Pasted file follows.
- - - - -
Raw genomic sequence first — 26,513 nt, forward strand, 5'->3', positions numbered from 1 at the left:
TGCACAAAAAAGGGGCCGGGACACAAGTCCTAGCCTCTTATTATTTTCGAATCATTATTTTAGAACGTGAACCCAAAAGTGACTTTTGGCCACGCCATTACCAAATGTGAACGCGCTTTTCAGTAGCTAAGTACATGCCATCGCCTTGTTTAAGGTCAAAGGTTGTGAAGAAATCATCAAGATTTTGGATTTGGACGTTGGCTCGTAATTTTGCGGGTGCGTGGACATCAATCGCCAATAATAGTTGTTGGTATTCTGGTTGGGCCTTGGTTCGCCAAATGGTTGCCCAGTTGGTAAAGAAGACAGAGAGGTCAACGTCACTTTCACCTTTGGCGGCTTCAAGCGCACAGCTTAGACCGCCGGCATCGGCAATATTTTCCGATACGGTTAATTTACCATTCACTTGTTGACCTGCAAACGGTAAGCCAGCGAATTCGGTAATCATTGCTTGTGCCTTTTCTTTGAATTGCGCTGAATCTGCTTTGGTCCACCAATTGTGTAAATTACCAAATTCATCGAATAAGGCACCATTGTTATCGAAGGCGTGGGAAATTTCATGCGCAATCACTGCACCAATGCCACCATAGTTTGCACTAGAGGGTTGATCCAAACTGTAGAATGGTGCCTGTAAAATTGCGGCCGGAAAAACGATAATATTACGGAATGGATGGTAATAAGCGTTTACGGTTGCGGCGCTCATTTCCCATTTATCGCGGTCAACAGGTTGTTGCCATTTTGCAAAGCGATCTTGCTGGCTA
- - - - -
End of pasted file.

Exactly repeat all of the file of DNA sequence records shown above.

Raw genomic sequence first — 26,513 nt, forward strand, 5'->3', positions numbered from 1 at the left:
TGCACAAAAAAGGGGCCGGGACACAAGTCCTAGCCTCTTATTATTTTCGAATCATTATTTTAGAACGTGAACCCAAAAGTGACTTTTGGCCACGCCATTACCAAATGTGAACGCGCTTTTCAGTAGCTAAGTACATGCCATCGCCTTGTTTAAGGTCAAAGGTTGTGAAGAAATCATCAAGATTTTGGATTTGGACGTTGGCTCGTAATTTTGCGGGTGCGTGGACATCAATCGCCAATAATAGTTGTTGGTATTCTGGTTGGGCCTTGGTTCGCCAAATGGTTGCCCAGTTGGTAAAGAAGACAGAGAGGTCAACGTCACTTTCACCTTTGGCGGCTTCAAGCGCACAGCTTAGACCGCCGGCATCGGCAATATTTTCCGATACGGTTAATTTACCATTCACTTGTTGACCTGCAAACGGTAAGCCAGCGAATTCGGTAATCATTGCTTGTGCCTTTTCTTTGAATTGCGCTGAATCTGCTTTGGTCCACCAATTGTGTAAATTACCAAATTCATCGAATAAGGCACCATTGTTATCGAAGGCGTGGGAAATTTCATGCGCAATCACTGCACCAATGCCACCATAGTTTGCACTAGAGGGTTGATCCAAACTGTAGAATGGTGCCTGTAAAATTGCGGCCGGAAAAACGATAATATTACGGAATGGATGGTAATAAGCGTTTACGGTTGCGGCGCTCATTTCCCATTTATCGCGGTCAACAGGTTGTTGCCATTTTGCAAAGCGATCTTGCTGGCTA